The number one reason pediatricians get calls from parents is a real stinker. Yep, it’s poop. Parents see a difference in their baby’s poop and get alarmed.

When should parents worry? And what is normal?

There are three things parents should look for when it comes to their child’s feces:

  1. Color
  2. Frequency
  3. Consistency

Color –

Baby poop can be colorful, but parents should worry when they see stools that are red, black or white. Red means the baby has blood in the lower gastrointestinal tract, or is leaking blood internally in large amounts. If excessive red, bloody diarrhea is present, the baby should be taken to the emergency room right away.

Black poop also has blood in it, but the blood entered the digestion process before the lower tract, so it has been in the baby’s body longer, and typically smells very badly. White poop means the baby is not digesting fat properly. If a parent sees any of these colors in a baby’s diaper, they should call the child’s pediatrician right away.

Frequency –

The number of times a baby poops in a day varies by age. Babies should poop at least once in the first 24 hours of life. Babies poop more frequently during their first month of life, typically once or twice after each feeding.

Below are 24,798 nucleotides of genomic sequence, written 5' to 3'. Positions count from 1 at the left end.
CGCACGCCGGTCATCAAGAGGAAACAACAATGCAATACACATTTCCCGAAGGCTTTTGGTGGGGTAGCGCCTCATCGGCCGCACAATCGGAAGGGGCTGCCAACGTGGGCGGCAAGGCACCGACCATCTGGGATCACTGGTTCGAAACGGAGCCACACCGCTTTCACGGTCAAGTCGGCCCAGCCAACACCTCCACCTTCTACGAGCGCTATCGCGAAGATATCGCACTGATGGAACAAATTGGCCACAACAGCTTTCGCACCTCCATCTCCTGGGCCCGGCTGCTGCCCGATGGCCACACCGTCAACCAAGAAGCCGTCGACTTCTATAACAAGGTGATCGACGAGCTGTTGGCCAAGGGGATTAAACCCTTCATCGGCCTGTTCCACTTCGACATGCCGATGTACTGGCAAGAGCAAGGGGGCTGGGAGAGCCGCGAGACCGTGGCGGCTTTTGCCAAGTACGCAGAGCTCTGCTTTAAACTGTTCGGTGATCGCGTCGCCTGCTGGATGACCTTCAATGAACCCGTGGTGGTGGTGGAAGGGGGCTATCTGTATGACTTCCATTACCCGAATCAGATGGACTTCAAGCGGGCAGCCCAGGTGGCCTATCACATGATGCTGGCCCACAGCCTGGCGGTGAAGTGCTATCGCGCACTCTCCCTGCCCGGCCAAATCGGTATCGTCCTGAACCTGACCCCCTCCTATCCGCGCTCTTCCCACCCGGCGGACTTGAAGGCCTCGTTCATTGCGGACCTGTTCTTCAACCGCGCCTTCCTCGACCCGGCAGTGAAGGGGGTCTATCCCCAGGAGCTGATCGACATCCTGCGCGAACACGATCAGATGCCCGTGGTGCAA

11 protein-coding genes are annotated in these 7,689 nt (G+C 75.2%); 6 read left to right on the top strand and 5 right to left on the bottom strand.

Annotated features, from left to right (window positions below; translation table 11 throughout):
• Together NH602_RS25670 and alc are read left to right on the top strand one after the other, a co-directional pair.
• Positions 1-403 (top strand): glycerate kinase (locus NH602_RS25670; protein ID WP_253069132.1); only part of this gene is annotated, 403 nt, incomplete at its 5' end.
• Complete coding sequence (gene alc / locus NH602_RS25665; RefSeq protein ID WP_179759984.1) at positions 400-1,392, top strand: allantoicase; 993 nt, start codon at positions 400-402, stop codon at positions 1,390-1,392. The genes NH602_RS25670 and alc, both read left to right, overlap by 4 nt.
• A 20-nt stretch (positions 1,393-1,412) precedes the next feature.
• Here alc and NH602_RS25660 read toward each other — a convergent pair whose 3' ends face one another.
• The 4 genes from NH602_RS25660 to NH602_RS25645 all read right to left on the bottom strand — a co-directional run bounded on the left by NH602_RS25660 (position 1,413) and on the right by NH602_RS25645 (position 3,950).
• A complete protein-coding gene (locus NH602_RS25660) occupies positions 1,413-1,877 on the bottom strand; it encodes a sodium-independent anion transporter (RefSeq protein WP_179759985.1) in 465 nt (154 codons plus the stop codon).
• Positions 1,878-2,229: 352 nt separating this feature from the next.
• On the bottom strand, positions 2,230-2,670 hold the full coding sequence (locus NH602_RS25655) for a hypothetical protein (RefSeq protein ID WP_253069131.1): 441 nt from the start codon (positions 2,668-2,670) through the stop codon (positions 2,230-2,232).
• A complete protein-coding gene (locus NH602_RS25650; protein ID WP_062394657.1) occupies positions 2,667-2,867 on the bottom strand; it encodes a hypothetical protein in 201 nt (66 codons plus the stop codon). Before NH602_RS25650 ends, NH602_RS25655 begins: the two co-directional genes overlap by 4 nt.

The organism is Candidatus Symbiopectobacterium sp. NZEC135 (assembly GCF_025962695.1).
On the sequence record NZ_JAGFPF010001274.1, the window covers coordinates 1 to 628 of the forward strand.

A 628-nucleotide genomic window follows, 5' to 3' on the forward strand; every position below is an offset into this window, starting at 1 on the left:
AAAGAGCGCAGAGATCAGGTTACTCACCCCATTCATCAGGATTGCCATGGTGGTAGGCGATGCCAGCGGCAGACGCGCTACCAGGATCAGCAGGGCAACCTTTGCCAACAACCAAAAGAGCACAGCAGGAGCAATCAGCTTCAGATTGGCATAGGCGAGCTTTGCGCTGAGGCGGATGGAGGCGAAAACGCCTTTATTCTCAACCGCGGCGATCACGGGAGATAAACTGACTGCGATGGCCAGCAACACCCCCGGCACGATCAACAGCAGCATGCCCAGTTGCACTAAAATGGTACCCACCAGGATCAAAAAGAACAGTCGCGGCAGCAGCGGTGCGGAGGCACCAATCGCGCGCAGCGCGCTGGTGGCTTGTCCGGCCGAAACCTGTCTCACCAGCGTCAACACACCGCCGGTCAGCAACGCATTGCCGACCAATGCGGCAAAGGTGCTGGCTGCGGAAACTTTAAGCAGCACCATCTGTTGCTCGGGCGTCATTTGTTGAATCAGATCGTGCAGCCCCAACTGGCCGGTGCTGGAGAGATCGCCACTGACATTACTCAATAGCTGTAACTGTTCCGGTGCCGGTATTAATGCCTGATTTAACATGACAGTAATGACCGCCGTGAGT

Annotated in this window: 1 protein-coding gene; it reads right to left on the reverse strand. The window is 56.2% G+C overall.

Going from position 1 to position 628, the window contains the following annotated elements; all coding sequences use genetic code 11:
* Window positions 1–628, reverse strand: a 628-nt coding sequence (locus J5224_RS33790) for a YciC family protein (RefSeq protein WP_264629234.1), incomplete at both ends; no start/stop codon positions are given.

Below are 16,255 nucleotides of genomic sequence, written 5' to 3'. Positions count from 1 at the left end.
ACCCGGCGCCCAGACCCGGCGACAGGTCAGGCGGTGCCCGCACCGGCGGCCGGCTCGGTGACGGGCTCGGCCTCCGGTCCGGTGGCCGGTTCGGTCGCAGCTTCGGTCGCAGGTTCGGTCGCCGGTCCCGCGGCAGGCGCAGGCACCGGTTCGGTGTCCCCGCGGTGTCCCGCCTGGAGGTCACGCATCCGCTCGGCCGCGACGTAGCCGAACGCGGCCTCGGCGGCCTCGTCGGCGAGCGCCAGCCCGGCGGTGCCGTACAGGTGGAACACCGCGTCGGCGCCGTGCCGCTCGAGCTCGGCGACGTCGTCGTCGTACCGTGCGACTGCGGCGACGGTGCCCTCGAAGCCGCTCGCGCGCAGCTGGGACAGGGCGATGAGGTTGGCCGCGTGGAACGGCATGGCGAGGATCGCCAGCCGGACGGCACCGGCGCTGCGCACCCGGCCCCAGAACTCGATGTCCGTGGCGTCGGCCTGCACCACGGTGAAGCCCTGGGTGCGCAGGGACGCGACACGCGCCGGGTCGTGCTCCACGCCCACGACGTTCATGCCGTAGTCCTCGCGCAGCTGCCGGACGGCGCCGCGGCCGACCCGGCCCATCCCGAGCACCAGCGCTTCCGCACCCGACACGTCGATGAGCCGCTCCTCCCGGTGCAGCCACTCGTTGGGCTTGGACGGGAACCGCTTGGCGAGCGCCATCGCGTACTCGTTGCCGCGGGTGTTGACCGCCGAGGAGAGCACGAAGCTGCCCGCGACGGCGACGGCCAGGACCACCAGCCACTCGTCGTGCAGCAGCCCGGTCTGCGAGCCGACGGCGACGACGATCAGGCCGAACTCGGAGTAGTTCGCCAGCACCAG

Around a month old, the baby will start having stools two or three times a day. Six to eight stools a day is considered diarrhea. If a baby is experiencing that number of stools in a day, he or she can quickly become dehydrated. At that point, parents should contact the child’s pediatrician.

Infrequent stools can also be a problem. If a baby has not pooped in three days, it is time to call the doctor.

Consistency –

The best way to describe a baby’s poop is in relation to various foods. Typically, baby stools are watery and can be described as greenish, yellow cottage cheese. If the poop appears more pudding-like, that can be normal, as well.

The bigger issue with consistency is constipation. Babies should not have hard or large formed stools, as these can hurt the baby when they come out. If a parent sees this, contact the pediatrician right away.

As always, parents should trust their instincts when it comes to their baby and their baby’s stools.